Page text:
Time for some news. This time of year is very often the doldrums for literary agency work and publishing in general, so it’s good to have snippets coming in.
Our client Marie Marshall always has several irons in the fire. Mainly she’s a poet and a poetry editor. Every four months she produces an e-zine called the zen space, which features haiku and other short forms of poetry. The Winter 2018 Showcase there has just been published, and is full of wordsmithery from all over the world.
The artwork for this particular Showcase has been provided by Canadian artist Millie Ho. You will remember that Millie did the cover artwork for Marie’s novels The Everywhen Angels and From My Cold Undead Hand. A click on the image below – a detail from one of Millie’s illustrations – will take you to the latest Showcase at the zen space.
The previous update here gave news of the short movie Lose Like A Human, created by Luka Vukos and Fergus Doyle. Borrowfox – an innovative rental platform, stocked with state-of-the-art camera and film equipment from leading rental companies and private users, from which borrowers can use the best equipment for the lowest prices, while lenders can make money from unused kit – interviewed Luka and Fergus for their blog. The interview makes interesting reading, taking these two creators through the stages of making a movie on a shoestring. Click here to read it.
Our client Carmen Capuano is racking up five star reviews from readers for her novel Split Decision. Here’s one of the most recent:
Split Decision, essentially a coming-of-age novel, is both brilliant and brutal – brilliant in its execution and brutal in the sensitive subject matter it explores. The decision Natalie makes impacts on many and she is not the same person at the end of the story as she is at the beginning… It is the second book that I have read by the author Carmen Capuano, the first being Ascension, a dystopian thriller. Although the subject matter is completerly different, I found the story just as engaging and thought- provoking.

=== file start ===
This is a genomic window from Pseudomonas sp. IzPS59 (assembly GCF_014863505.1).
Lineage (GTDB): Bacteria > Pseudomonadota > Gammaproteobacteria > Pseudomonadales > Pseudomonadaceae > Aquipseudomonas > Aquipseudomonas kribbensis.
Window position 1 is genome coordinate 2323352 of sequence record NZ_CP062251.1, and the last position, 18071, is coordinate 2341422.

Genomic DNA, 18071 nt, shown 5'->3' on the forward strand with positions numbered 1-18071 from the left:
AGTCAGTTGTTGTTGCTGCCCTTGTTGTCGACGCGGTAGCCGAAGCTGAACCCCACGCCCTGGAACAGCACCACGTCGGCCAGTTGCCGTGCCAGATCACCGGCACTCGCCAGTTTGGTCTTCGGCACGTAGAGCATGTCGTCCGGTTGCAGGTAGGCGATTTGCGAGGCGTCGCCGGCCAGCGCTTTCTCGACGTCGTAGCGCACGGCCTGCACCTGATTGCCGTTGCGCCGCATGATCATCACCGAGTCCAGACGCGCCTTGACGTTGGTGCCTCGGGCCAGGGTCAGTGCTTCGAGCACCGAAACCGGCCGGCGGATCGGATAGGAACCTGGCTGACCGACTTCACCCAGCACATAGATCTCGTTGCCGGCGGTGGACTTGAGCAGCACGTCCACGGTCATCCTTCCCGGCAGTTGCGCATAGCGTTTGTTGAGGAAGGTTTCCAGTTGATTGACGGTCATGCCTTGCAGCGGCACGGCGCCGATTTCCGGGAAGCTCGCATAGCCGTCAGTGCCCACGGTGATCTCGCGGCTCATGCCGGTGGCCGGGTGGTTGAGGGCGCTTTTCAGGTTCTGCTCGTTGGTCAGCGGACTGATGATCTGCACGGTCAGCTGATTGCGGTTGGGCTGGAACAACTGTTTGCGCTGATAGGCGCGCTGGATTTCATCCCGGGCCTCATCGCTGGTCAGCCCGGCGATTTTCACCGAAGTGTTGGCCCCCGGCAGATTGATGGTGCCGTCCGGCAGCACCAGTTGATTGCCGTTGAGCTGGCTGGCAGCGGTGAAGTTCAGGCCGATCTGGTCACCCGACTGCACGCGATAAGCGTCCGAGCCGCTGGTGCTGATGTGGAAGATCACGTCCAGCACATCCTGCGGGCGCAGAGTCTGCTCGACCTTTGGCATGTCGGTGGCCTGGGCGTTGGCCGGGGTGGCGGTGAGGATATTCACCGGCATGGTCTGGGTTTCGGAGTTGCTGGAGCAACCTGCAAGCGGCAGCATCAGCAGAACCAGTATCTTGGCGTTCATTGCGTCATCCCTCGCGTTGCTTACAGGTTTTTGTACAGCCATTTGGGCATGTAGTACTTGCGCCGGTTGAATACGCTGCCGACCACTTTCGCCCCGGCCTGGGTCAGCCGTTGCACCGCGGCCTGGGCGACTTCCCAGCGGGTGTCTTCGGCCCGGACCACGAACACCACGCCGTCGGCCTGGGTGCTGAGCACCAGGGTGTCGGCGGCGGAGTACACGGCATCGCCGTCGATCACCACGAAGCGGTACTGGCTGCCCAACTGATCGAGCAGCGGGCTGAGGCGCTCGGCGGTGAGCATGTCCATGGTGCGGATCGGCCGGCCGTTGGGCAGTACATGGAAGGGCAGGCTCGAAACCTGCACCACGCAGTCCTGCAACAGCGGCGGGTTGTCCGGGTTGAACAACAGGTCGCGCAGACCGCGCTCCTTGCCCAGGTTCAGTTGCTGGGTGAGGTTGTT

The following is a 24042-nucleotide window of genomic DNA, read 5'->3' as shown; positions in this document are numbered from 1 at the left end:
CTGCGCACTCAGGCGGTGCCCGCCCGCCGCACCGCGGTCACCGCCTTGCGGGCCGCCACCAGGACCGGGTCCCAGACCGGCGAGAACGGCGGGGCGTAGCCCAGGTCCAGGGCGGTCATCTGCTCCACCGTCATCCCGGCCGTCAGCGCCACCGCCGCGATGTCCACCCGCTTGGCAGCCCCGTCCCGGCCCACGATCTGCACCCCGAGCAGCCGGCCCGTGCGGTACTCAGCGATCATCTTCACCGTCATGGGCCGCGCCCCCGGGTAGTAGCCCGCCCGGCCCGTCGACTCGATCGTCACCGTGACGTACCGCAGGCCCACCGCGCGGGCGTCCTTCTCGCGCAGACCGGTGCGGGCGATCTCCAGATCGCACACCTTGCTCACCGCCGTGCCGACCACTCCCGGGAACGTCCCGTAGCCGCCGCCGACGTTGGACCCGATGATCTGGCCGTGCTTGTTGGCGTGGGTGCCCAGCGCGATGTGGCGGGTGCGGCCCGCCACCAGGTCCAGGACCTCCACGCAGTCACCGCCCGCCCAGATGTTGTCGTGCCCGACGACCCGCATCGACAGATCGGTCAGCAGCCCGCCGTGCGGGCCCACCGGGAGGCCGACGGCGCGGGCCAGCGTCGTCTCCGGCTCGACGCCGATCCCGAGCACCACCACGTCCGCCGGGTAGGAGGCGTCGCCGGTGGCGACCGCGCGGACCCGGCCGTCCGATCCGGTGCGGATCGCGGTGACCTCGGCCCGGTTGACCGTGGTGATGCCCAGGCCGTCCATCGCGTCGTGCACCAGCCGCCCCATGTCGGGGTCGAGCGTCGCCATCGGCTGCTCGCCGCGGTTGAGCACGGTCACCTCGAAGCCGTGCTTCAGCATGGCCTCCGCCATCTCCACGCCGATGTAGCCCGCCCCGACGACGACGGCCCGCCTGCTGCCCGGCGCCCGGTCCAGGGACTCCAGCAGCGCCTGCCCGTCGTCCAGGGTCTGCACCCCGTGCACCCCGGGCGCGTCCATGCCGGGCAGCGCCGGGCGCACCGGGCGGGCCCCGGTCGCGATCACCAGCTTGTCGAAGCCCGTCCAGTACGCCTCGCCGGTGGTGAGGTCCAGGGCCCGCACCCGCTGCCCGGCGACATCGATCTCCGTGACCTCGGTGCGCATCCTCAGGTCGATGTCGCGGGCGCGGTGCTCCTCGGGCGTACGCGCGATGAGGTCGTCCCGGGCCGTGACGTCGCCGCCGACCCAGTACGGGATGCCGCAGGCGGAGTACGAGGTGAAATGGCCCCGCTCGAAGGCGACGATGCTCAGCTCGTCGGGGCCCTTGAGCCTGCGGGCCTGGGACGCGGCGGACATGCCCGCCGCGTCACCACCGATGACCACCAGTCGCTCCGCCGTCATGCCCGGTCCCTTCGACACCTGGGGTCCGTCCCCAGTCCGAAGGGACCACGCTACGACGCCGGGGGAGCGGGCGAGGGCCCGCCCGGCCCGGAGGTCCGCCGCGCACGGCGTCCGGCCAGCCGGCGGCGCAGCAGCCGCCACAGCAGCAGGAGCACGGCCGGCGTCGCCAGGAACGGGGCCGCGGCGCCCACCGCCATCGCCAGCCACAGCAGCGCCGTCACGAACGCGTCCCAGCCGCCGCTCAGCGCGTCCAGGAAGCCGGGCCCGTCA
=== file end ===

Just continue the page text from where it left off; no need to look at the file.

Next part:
The plot begins in a shoe shop where best friends, teenagers Natalie and Stacey are shopping. The new pair of shoes which Natalie purchases – in a style which is way out of character for the sensible teenager, can be viewed as a metaphor for both her step into adulthood and what subsequently occurs. Natalie is soon called upon to make a split second choice and her decision heralds a chain of unexpected and shocking events.
The author does an excellent job of depicting the trials and tribulations of the teenage years and how they effect existing and new relationships: a time of burgeoning sexuality, when we strive to forge our own identity, sometimes putting us in conflict with our families who find it difficult to come to terms with their offspring entering adulthood. The balance between protecting their children whilst allowing them the freedom to grow is often a difficult one and I felt that the author touched on this in a sensitive fashion. I certainly identified with Stacey and Natalie from memories of my own teenage years and recognised how easily events could take the path they did.
The characters, the young people and the adults, were all very believable and the author is to be congratulated on using the events to illustrate their personal growth and changing family dynamics. The plot is cleverly and expertly written and certainly had me guessing and questioning my own preconceptions and prejudices. All in all a super read…
A belated Happy New Year to everyone – writers, readers, publishers, film-makers, colleagues, and friends – from Bookseeker Literary Agency.